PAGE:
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Truckies warned to be on high alert for endurance cyclists on Nullarbor

Peak WA trucking body, the Western Roads Federation (WRF), is warning truckies and operators to be on high alert for cyclists in an unofficial endurance race now underway from Perth to Sydney.

WA Police reported two tragic incidents from the event yesterday, including a fatality near Madura, about 180km west of Eucla.

Between 5.30am and 6am, police said a cyclist – travelling east on Eyre Highway – was struck by a passing vehicle, possibly a truck, which was also travelling east.

The 62-year-old male rider died at the scene.

Investigations are being conducted to confirm the other vehicle involved.

A short time later, a second cyclist in the same event – aged in his 50s – was struck by a passing vehicle near Frasers Range about 100km east of Norseman.

The male rider was taken to Norseman Hospital by St John WA, before he was airlifted to Royal Perth Hospital with serious injuries.

In a notice to members, WRF Cam Dumesny urged all operators to pass on the news of the unofficial event, formerly called the Indian Pacific Wheel Race.

“Authorities, like us, only found out about the race yesterday,” Dumesny said.

“The cyclists are riding unsupported, spread out and with no support/warning vehicles behind them and they are riding at all hours of the day and night.”

Former truckie Murray O’Neill, now a compliance coordinator for an SA transport company, said he feels for all the families directly, or indirectly involved in yesterday’s tragic incidents.

But he questions whether this event should have been allowed to proceed, particularly in light of the increased road train traffic on the highway due to the rail network being out because of recent flooding.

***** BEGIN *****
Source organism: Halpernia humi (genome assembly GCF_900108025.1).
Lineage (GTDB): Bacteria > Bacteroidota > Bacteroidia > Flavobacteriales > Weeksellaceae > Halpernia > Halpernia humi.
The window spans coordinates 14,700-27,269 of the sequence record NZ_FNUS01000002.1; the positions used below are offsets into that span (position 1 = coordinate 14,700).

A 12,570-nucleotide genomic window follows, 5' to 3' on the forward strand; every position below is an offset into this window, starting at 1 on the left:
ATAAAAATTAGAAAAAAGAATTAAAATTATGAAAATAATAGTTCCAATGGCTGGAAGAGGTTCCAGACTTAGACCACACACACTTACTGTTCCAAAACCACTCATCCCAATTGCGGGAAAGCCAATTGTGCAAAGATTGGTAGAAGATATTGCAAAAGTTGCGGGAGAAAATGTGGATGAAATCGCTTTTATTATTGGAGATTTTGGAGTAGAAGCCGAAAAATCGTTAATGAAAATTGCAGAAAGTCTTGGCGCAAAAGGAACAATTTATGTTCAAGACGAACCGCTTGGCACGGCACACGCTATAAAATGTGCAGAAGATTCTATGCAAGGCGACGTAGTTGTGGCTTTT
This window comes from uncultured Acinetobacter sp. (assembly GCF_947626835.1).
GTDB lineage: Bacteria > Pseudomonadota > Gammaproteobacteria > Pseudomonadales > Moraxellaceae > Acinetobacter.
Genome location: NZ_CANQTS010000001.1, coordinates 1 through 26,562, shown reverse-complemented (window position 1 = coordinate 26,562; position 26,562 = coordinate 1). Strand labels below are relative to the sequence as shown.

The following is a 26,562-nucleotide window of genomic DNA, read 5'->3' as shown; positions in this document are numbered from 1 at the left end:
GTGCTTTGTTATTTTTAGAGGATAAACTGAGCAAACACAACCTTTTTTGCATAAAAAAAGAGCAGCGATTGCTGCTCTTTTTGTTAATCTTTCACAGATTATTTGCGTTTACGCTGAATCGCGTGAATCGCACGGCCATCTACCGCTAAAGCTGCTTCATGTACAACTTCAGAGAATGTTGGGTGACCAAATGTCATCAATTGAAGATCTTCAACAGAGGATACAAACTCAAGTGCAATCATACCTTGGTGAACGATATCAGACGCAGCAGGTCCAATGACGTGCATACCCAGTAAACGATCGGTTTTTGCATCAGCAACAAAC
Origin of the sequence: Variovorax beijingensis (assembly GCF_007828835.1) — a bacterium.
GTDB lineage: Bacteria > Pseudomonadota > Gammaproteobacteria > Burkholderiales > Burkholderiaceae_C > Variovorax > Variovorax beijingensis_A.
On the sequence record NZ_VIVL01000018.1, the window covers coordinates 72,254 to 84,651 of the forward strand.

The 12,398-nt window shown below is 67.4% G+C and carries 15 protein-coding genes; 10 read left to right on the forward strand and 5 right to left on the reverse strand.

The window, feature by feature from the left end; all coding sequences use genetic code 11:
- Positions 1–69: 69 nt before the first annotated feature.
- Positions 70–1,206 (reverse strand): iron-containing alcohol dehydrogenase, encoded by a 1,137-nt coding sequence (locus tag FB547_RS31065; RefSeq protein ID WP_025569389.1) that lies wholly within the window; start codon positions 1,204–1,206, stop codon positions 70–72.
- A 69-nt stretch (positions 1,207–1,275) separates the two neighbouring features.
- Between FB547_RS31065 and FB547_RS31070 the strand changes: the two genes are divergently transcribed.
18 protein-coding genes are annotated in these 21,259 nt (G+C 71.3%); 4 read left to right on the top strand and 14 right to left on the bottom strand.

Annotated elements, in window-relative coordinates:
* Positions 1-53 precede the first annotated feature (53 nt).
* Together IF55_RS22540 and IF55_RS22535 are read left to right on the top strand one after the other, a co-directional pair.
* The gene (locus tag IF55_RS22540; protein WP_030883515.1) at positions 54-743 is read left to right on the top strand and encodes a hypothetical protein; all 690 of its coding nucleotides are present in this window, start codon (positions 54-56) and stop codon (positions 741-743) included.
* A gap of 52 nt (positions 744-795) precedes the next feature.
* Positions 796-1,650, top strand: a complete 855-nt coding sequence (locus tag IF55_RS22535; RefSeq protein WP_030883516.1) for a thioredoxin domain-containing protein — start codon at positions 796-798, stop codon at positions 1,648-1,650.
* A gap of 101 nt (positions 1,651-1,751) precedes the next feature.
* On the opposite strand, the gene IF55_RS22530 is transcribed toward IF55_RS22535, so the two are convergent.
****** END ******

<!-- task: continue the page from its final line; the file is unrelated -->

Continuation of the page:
“As expected there is also a number of operators, and their respective drivers, on this highway that wouldn’t normally be travelling this route,” said O’Neill who has encountered cyclists in the event during his days driving road trains.

“This creates further problems as these drivers may, or may not be used to travelling these distances and extended driving/work hours.

“In view of all this I question whether the organisers of this endurance cycle race should not have cancelled this planned event, and indeed, even in ‘normal circumstances’ should this event be given permission to proceed?

“Should professional drivers be submitted to these challenges?

“It puts all drivers at risk of being involved in an incident or accident that could potentially be life altering to them and their loved ones.”

The official race was cancelled after the death of Mike Hall in 2017, but the Australian ultra community continue to provide “moral support and encouragement to all riders who choose to follow in his pedal strokes,” according to

Investigators are appealing for any witnesses to contact Crime Stoppers on 1800 333 000 or online at


The post Truckies warned to be on high alert for endurance cyclists on Nullarbor appeared first on Big Rigs.

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